Archive for September 17th, 2016

Car Battery Maintenance let Durable

I have a 2004 Ford usually give us advance warning to the battery will die because of the power sliding door did not move without electricity, so when the kids, I announced to me that the van door would not open, I immediately know what caused the problem.
It turns out I forgot to turn it off when we went to the home, and one small dome lights drain the battery overnight.

Flashing forward to the next day, and we’re loading in the van to go to church. No electric door, not even enough battery power to unlock the gearshift, so I could push the van out of the garage to get a jumpstart from a friend. Turns out I did it again: I am leaving the interior lights on, all night long. We decided to skip church and I plugged in the charger mini-jumpstart that I had received when I worked at Motor Trend, hoping that I could use it to charge the battery to get the kids to school on Monday morning.

Unfortunately, bad products still do not have enough power in it (after charging for 22 hours!) To get me started, so again, I called Accu Autocare, and once again, sent a service technician was very courteous and helping others, which (once again) my battery tested to show that it is now no better than a brick in my engine bay. Of course, I need to get the kids to school, so I asked him just to get me started and said I would then replace the battery. (The car is currently sitting in my garage, and I pray it will restart it later so I can get the battery replaced)

In that situation, because I often lent the car manufacturers to test, I did not get a minivan driven regularly, so that the battery does not get restocked usual while driving. Sometimes sit for weeks at a time, which is very hard on preserving battery life.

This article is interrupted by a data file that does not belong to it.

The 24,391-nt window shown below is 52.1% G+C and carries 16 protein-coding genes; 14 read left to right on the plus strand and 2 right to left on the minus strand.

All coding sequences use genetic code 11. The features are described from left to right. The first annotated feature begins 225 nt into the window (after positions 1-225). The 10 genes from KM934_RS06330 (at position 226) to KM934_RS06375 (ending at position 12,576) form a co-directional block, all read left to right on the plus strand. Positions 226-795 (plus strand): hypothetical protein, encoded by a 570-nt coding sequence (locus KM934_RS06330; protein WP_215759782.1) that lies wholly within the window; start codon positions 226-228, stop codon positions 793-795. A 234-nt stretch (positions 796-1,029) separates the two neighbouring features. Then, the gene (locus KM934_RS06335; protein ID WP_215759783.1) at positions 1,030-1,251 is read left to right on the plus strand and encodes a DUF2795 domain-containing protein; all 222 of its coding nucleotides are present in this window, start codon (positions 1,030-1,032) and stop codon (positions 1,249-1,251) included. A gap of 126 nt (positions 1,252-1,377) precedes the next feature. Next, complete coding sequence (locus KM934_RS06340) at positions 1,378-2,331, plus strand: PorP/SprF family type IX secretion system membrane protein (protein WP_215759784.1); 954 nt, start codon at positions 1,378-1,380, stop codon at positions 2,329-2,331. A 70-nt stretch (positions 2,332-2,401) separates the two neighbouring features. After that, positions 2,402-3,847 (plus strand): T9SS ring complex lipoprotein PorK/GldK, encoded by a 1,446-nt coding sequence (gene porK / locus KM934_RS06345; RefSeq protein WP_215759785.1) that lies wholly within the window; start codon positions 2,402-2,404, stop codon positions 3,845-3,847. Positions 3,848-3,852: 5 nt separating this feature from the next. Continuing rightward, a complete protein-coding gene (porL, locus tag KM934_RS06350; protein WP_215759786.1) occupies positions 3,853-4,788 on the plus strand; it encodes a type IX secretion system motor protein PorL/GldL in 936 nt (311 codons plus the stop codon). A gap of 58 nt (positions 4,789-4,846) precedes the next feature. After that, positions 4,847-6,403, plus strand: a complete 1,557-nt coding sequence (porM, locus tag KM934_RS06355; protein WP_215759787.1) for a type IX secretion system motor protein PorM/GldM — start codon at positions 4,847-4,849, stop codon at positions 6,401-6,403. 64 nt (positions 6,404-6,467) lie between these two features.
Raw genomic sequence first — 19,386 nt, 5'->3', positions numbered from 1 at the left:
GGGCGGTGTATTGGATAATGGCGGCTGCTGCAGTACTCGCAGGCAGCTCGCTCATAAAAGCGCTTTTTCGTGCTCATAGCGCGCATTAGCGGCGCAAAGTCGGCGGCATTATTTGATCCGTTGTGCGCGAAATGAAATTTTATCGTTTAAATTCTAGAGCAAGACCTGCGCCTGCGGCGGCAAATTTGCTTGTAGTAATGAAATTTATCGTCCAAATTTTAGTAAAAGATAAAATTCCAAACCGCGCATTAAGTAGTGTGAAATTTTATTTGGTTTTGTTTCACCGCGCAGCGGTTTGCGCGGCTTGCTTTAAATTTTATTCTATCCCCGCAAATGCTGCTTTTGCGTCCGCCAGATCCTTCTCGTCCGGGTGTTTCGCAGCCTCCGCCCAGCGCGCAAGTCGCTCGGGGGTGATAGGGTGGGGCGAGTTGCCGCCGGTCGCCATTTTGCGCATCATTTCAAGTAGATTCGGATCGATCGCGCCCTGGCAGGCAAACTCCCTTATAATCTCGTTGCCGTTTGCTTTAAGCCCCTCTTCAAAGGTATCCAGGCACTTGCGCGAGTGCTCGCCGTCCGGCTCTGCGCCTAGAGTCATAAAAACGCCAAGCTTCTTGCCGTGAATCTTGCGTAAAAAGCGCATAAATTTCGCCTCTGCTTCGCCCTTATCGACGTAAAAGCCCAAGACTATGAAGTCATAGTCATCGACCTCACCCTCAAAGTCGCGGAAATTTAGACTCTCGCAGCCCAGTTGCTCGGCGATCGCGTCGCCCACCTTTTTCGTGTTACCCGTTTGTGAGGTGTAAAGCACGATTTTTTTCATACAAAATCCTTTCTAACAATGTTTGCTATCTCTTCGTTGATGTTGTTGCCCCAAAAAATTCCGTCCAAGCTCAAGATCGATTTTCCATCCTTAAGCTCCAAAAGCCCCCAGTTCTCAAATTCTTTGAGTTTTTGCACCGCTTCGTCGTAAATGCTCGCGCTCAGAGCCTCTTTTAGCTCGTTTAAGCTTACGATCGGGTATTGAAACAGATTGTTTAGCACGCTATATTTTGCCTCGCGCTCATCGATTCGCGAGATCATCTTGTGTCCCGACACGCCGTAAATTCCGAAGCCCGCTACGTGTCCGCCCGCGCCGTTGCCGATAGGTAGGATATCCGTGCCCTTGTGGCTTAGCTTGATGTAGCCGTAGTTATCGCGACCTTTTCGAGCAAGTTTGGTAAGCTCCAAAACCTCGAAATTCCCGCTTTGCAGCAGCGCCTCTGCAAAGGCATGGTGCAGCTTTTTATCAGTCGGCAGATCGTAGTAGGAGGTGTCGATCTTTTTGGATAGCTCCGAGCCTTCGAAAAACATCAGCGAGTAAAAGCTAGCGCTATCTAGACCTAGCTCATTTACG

check-battery_in_carFrom that experience, then I conclude that the average car battery age lasted only about three to four years depending on usage. If you live in a climate, especially hot or cold, extreme temperature can cause your battery to wear out faster.
You can extend the battery life of your own by following these simple maintenance tips:
Keep it clean from crust: Clean the battery terminals on the poles of the battery every three months or so with a wire brush. This ensures there is nothing between terminals and connectors to disrupt the supply of electricity. Also, make sure the terminal is nice and tight to prevent electrical drainage which can make it difficult to start your car.

Unplug when not in use a long time: This is the biggest problem your car! Remove the wire from the negative terminal of your battery if you know the car will not be driven for two weeks or more. This will help prevent the gradual loss of power from powering hour vehicles, electrical goods and other passive. Make sure you save the connector from the battery when you close the hood.

Start up and drive occasionally: alternator will charge your battery when it is being driven, so try to start and drive for at least 20 minutes twice a week. According to e-How, “a lot of the initial cycle, coupled with the short-term will leave your battery charged under ideal specifications.”

Too many short trips without sufficient drive time will shorten the life of your battery, so make sure you start and driving your vehicle to keep the battery fully charged.